An excellent candidate for reading aloud, helped out by attractive, textured illustrations.

The Rainbow Zoo

Two children go to a zoo where they meet a wide assortment of unusually colored animals in this rhyming, illustrated book for young children.

Autumn and Devlin, a pair of blonde siblings, decide one day to visit the Rainbow Zoo. The animals there have unconventional hues and sometimes odd patterns, such as a pink polka-dot kangaroo. The brother and sister wander around pointing out what they see: “Devlin said, ‘Look! The lion is blue!’ / And the saffron cow said, ‘Moo, moo, moo!’ ” Other animals include a lime polar bear and an orange elephant. It’s not just the animals that are unusually colored; a yellow gorilla tries to escape up a turquoise tree, for example, and the hot dogs from the snack stand are a multicolored plaid. Color words (even “plaid”) are depicted in their appropriate shades, helping to highlight the concepts. After a long, fun day at the zoo, where the children also enjoy the singing of indigo frogs and the snorting of lavender hogs, Devlin and Autumn return home, planning to “come back again / To see the scarlet giraffes in their pen!” Day (editor: Red Indian Road West, 2016, etc.) shows that she has a good ear for language in her latest children’s book. The rhymes aren’t especially unexpected (“red”/“bed”/“said”/“fed,” for example), but Day’s lines scan well and have a nice bounce. Orosco’s pleasant illustrations are also a plus, nicely capturing the book’s feel while adding to its humor, as in her depiction of an angry, frowny-faced, and adorably fat fuchsia bumblebee. Children often enjoy nonsense and silliness, so the topsy-turvy nature of the colors will give them much to giggle over. Also, although many other kids’ books teach basic colors, this one gives young readers a chance to become familiar with more exotic hues, such as tangerine and fuchsia. One flaw for some families may be that the book depicts no other people besides the white siblings, giving children of color, ironically enough, no chance to see themselves represented.

An excellent candidate for reading aloud, helped out by attractive, textured illustrations.

Pub Date: Nov. 14, 2016

ISBN: 978-0-9768676-6-1

Page Count: 28

Publisher: Scarlet Tanager Books

Review Posted Online: Oct. 14, 2016

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ABIYOYO RETURNS

The seemingly ageless Seeger brings back his renowned giant for another go in a tuneful tale that, like the art, is a bit sketchy, but chockful of worthy messages. Faced with yearly floods and droughts since they’ve cut down all their trees, the townsfolk decide to build a dam—but the project is stymied by a boulder that is too huge to move. Call on Abiyoyo, suggests the granddaughter of the man with the magic wand, then just “Zoop Zoop” him away again. But the rock that Abiyoyo obligingly flings aside smashes the wand. How to avoid Abiyoyo’s destruction now? Sing the monster to sleep, then make it a peaceful, tree-planting member of the community, of course. Seeger sums it up in a postscript: “every community must learn to manage its giants.” Hays, who illustrated the original (1986), creates colorful, if unfinished-looking, scenes featuring a notably multicultural human cast and a towering Cubist fantasy of a giant. The song, based on a Xhosa lullaby, still has that hard-to-resist sing-along potential, and the themes of waging peace, collective action, and the benefits of sound ecological practices are presented in ways that children will both appreciate and enjoy. (Picture book. 5-9)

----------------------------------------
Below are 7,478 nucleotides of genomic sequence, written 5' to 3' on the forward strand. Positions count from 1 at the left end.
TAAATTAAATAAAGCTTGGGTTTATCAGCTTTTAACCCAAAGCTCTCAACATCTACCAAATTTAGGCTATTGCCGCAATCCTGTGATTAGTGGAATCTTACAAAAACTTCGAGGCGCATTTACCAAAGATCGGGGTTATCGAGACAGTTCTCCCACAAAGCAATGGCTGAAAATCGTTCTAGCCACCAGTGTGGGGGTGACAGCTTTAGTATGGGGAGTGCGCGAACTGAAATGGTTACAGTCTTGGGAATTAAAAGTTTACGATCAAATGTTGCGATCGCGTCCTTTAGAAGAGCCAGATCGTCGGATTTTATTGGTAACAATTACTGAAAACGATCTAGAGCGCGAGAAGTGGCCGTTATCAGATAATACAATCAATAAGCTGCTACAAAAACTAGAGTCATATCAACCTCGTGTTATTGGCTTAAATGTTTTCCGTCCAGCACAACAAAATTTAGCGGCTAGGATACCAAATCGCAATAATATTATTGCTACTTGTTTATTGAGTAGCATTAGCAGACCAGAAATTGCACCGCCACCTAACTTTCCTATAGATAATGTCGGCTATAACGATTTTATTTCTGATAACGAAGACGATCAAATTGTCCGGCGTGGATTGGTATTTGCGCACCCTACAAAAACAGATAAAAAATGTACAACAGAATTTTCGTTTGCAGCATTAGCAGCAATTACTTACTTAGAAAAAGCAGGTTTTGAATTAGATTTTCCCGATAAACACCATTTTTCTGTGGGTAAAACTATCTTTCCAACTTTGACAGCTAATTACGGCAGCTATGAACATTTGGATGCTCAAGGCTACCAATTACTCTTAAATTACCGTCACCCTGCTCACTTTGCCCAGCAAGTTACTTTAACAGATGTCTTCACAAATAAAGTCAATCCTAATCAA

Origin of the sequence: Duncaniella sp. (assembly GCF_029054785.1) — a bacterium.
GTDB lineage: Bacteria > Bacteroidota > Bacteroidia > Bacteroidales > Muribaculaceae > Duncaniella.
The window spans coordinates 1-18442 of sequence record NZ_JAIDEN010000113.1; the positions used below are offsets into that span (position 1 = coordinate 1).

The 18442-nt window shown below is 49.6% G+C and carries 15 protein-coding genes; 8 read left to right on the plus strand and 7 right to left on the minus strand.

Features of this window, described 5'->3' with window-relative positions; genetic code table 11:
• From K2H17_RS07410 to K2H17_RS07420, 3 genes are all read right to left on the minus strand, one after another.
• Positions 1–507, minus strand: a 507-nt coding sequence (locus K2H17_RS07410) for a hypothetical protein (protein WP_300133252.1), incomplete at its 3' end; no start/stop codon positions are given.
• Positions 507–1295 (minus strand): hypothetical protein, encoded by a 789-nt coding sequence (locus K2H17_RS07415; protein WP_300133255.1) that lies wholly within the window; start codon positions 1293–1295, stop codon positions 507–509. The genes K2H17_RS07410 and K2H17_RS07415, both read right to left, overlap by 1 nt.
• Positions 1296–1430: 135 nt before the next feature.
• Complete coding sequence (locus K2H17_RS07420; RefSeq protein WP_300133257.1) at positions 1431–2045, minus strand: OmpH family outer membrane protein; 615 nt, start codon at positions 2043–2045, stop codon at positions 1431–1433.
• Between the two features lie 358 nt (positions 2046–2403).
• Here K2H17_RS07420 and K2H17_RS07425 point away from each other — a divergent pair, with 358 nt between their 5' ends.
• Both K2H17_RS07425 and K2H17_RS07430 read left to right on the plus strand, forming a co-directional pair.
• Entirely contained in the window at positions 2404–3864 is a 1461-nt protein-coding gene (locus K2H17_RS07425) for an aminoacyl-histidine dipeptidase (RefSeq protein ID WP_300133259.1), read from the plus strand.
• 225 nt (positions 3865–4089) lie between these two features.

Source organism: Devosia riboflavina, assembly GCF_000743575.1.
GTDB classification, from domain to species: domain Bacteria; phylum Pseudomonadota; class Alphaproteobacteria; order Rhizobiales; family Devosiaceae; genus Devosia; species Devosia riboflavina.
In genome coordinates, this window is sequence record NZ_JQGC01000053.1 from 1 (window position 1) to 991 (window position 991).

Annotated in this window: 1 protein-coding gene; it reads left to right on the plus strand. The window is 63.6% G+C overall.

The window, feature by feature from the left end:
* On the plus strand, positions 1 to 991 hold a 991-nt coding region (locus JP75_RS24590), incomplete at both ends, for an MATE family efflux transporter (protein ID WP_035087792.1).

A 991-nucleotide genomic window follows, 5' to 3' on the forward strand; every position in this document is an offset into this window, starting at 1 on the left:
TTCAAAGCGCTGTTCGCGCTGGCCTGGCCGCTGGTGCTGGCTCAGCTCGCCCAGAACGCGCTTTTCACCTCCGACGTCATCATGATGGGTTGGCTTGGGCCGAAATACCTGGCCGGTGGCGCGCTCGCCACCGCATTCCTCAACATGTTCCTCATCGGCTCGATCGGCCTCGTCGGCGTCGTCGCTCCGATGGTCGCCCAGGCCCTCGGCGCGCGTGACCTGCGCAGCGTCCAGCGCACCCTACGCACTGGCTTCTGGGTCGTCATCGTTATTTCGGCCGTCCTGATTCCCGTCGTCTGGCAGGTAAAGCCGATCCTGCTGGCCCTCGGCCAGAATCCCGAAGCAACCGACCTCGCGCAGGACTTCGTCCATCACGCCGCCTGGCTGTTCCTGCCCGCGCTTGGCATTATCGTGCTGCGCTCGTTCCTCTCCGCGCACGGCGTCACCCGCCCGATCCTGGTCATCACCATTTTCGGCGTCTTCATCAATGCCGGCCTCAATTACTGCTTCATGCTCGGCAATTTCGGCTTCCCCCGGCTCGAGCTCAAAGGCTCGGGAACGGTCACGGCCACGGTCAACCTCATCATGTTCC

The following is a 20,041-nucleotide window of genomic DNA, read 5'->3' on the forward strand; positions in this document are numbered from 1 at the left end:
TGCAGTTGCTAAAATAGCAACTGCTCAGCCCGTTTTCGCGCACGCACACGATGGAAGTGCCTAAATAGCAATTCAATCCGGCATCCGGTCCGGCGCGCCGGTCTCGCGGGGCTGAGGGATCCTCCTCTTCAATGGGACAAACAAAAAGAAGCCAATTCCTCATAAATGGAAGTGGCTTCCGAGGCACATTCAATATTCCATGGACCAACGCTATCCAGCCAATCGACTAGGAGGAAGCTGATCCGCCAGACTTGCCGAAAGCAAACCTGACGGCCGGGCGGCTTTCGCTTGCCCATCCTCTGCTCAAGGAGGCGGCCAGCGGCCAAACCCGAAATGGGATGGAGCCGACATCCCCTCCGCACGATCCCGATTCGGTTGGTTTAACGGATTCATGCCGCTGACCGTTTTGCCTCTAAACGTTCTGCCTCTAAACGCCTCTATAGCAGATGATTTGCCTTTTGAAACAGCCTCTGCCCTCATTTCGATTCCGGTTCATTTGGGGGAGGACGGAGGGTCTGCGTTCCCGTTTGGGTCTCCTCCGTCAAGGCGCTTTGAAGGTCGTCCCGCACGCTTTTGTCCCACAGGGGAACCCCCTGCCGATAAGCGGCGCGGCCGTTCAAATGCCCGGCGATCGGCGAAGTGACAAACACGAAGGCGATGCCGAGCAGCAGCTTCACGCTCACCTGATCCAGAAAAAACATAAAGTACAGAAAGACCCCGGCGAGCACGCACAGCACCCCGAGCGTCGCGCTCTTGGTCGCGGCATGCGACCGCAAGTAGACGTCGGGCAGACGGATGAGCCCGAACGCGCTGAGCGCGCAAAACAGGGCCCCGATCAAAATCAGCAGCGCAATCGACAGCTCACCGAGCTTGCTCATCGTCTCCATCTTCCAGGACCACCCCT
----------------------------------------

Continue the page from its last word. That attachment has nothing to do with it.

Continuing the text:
Pub Date: Oct. 1, 2001

ISBN: 0-689-83271-0

Page Count: 40

Publisher: Simon & Schuster

Review Posted Online: May 20, 2010

Kirkus Reviews Issue: Sept. 15, 2001

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MORNING GIRL

Like the quiet lap of waves on the sand, the alternating introspections of two Bahamian island children in 1492. Morning Girl and her brother Star Boy are very different: she loves the hush of pre-dawn while he revels in night skies, noise, wind. In many ways they are antagonists, each too young and subjective to understand the other's perspective—in contrast to their mother's appreciation for her brother. In the course of these taut chapters concerning such pivotal events as their mother's losing a child, the arrival of a hurricane, or Star Boy's earning the right to his adult name, they grow closer. In the last, Morning Girl greets— with cordial innocence—a boat full of visitors, unaware that her beautifully balanced and textured life is about to be catalogued as ``very poor in everything,'' her island conquered by Europeans. This paradise is so intensely and believably imagined that the epilogue, quoted from Columbus's diary, sickens with its ominous significance. Subtly, Dorris draws parallels between the timeless chafings of sibs set on changing each other's temperaments and the intrusions of states questing new territory. Saddening, compelling—a novel to be cherished for its compassion and humanity. (Fiction. 8+)

Pub Date: Sept. 14, 1992

ISBN: 1-56282-284-5

Page Count: 80

Publisher: Hyperion

Review Posted Online: May 20, 2010

Kirkus Reviews Issue: Aug. 15, 1992

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